BSM seniors participate in November elections

18-year-old students had the ability to vote in this week's midterm elections.

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Meghan Ortizcazarin

"I voted" stickers were pridefully worn by the lucky few students who could vote.

The sun slowly peaks above the horizon as I stand in line outside of the Edina Covenant Church, waiting for the polls to open at 7AM. My dad gives me advice about candidates and their issues in the final minutes before voting begins. Only a few minutes later, I receive the ballot and proceed to fulfill my civic duty of filling out bubbles next to candidates’ names. I, just like many other BSM students, was excited to vote and participate in the American democracy.

BSM seniors flocked to the polls both before and after school to vote in the 2014 midterm elections. Students who recently turned 18 were excited to exercise their newfound right of political participation. “I was really excited to finally be able to have my opinion mean something in the bigger scheme of things,” senior Nate Barry said.

Voting is one of the biggest rights of passage into adulthood, and for many BSM students, voting is the most prevalent action that reflects their age. Students were partially drawn to the polls simply because they had the ability to vote. “I’m not really very politically active but it was still fun to look up all of the candidates and issues and go vote for who I agree with. I wasn’t gonna pass up on my first opportunity to vote,” senior Morgan Matson said.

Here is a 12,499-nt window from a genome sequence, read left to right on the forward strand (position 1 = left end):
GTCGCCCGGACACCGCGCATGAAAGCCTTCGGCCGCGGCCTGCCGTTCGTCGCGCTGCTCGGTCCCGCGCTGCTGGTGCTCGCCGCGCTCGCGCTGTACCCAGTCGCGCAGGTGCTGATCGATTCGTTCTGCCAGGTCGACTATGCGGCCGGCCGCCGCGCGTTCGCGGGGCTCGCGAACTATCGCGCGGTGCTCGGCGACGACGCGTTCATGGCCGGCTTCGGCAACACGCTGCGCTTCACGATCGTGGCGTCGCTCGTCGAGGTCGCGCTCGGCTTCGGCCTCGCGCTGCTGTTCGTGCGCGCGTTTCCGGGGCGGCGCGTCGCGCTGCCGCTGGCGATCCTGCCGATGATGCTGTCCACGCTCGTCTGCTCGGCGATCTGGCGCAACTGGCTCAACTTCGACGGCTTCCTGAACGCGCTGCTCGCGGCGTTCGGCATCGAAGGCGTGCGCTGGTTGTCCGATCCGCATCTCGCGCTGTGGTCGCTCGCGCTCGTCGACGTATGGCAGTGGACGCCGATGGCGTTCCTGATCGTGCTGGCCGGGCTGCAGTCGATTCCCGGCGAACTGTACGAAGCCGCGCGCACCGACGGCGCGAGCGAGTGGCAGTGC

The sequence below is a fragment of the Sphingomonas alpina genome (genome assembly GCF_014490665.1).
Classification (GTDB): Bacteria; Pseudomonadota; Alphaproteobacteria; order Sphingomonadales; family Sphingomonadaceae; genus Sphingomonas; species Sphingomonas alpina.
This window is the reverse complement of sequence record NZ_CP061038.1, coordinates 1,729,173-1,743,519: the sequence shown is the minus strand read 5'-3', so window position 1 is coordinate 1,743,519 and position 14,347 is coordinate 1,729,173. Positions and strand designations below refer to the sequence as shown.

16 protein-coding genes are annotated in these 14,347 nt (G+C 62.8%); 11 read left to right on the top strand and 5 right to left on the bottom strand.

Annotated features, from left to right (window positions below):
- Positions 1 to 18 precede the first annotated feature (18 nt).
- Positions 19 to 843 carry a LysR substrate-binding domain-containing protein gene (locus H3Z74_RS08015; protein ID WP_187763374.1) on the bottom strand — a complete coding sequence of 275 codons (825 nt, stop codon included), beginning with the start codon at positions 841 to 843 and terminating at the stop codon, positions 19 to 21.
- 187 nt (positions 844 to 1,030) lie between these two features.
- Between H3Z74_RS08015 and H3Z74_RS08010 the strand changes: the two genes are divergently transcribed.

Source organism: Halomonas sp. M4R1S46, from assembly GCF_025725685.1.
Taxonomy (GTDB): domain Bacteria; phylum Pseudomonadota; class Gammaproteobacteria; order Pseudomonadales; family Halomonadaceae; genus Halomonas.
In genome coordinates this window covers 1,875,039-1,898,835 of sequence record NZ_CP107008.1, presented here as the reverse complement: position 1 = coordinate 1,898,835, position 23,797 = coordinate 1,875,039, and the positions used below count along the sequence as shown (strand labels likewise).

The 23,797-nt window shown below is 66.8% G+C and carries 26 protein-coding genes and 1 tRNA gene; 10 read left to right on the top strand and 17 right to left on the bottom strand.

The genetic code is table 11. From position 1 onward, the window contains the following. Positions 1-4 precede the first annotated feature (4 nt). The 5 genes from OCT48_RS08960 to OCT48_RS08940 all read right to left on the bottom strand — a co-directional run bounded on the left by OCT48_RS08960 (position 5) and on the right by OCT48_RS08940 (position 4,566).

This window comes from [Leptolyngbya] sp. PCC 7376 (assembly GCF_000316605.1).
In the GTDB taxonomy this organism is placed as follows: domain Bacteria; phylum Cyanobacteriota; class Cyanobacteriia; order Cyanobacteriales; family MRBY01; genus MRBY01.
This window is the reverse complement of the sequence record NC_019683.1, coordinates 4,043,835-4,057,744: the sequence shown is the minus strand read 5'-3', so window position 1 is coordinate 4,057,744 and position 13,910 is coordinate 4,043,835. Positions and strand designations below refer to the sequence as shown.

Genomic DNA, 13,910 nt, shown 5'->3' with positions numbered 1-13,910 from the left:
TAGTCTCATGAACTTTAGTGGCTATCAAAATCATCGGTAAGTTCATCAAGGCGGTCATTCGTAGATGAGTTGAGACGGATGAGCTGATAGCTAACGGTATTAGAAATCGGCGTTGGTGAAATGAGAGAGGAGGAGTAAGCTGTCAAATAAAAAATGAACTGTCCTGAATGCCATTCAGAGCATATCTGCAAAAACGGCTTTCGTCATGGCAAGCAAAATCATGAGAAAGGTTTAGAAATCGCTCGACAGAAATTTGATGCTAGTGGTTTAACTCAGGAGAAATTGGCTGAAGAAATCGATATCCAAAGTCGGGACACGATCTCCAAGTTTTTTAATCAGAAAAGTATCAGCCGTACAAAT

BSM students were also heavily involved with the election process. Select students were recruited from the government classes and worked at Susan Lindgren Elementary school, the polling place for precinct 7 of district 5. “I worked as the very first person people see when they enter. It was really fun and interesting to see how much happens behind the scenes of an American election. There are a lot of people and processes that make these elections work,” senior Abe Fortier said.